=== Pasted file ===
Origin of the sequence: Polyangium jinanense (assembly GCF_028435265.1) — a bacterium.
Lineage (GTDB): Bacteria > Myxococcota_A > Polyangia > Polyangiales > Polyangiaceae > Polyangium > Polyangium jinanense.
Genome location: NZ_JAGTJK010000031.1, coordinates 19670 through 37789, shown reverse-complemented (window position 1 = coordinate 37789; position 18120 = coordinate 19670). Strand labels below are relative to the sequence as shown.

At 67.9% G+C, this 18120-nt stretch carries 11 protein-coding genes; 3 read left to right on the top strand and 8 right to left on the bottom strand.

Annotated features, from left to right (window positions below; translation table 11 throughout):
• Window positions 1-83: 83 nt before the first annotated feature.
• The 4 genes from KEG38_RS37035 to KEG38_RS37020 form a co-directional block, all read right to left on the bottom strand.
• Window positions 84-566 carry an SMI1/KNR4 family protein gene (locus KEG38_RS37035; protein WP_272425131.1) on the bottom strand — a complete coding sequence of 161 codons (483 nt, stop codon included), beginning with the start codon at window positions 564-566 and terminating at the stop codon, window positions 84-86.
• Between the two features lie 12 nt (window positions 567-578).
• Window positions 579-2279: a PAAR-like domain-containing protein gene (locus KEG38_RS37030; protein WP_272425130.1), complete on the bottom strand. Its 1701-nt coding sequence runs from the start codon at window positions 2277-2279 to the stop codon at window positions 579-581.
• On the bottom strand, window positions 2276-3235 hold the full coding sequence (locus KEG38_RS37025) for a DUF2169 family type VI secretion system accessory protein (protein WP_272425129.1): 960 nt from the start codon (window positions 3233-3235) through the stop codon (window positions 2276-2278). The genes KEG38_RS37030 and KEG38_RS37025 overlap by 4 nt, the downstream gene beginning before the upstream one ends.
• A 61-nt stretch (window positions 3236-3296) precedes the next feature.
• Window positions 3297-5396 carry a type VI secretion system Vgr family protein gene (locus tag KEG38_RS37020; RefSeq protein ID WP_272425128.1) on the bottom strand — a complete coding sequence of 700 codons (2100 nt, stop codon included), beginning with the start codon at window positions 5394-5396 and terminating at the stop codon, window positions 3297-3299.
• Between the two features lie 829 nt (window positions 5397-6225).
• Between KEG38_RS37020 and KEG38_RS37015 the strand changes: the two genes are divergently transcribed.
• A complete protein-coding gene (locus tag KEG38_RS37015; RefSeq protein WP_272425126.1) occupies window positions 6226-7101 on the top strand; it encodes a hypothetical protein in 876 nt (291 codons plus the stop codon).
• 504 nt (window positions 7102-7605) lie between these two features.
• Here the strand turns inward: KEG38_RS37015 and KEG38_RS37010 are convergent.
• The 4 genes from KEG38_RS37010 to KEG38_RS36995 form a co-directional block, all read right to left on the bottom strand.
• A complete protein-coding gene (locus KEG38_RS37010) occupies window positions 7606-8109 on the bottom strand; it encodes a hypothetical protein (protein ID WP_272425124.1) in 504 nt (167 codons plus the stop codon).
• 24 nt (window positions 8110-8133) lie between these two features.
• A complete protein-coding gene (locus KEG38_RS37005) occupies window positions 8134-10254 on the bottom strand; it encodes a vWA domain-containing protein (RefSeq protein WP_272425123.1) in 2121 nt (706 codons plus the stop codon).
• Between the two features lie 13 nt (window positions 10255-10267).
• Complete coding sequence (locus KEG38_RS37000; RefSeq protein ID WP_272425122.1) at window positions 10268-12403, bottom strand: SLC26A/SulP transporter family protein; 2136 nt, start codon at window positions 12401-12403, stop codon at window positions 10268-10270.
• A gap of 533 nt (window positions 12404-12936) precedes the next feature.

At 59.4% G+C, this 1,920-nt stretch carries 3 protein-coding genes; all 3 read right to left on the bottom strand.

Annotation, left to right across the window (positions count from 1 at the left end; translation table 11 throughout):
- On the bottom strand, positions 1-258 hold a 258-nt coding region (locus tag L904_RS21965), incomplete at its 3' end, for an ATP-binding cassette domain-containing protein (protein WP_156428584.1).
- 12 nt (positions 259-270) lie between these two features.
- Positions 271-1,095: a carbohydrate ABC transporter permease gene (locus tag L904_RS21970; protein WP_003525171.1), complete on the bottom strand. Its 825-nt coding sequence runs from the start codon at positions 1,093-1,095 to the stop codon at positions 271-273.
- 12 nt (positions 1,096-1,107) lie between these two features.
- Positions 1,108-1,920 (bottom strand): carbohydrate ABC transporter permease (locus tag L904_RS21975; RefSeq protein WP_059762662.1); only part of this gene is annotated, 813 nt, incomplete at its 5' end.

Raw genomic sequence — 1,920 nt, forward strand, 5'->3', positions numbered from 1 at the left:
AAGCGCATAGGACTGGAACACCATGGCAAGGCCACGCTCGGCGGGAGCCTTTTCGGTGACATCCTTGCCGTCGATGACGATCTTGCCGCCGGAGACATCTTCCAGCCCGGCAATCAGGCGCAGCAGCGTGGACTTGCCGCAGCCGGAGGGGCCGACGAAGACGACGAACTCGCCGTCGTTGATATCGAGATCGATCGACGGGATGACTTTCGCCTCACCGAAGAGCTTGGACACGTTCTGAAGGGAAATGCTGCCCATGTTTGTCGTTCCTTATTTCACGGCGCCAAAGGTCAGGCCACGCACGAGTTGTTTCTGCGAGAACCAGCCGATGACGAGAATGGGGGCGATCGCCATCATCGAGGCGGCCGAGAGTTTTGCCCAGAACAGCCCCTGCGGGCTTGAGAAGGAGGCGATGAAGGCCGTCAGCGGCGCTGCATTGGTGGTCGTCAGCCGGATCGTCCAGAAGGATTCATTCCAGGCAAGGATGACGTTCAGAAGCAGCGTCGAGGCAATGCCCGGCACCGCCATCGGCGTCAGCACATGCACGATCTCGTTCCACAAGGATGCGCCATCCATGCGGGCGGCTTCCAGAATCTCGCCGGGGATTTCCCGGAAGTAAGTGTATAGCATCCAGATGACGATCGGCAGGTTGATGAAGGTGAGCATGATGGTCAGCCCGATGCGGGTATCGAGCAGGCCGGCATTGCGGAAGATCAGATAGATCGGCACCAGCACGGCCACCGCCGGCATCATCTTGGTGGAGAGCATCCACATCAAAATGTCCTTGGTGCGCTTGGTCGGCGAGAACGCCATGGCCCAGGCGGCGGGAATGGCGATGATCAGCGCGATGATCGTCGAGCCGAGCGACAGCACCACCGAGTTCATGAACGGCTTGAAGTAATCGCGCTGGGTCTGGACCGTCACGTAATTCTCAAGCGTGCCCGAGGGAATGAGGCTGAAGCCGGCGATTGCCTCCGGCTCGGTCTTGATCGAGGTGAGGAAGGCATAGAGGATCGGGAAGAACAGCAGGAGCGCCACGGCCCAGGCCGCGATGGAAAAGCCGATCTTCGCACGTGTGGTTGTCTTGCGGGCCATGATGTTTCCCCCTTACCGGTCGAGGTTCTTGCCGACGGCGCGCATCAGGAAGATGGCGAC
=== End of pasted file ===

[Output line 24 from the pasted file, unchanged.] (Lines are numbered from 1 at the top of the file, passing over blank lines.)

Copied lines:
• Complete coding sequence (locus KEG38_RS37000; RefSeq protein ID WP_272425122.1) at window positions 10268-12403, bottom strand: SLC26A/SulP transporter family protein; 2136 nt, start codon at window positions 12401-12403, stop codon at window positions 10268-10270.